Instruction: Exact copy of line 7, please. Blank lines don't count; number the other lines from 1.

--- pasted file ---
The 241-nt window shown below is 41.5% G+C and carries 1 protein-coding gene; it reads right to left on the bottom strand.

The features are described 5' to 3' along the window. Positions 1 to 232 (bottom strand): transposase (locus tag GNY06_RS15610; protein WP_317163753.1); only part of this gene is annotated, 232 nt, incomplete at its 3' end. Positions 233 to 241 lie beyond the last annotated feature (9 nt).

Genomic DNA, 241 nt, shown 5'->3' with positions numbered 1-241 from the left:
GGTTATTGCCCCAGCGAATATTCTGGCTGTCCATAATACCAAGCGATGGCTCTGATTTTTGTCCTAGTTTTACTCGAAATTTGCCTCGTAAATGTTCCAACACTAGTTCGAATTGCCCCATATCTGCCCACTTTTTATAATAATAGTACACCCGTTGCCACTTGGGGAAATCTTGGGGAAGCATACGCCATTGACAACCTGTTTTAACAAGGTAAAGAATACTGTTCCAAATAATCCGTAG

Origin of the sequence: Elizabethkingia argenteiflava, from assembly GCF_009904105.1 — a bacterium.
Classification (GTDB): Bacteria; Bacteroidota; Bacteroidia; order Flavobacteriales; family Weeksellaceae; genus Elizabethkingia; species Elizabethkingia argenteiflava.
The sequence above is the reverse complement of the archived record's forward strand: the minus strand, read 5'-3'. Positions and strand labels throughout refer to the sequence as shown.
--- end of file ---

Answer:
The sequence above is the reverse complement of the archived record's forward strand: the minus strand, read 5'-3'. Positions and strand labels throughout refer to the sequence as shown.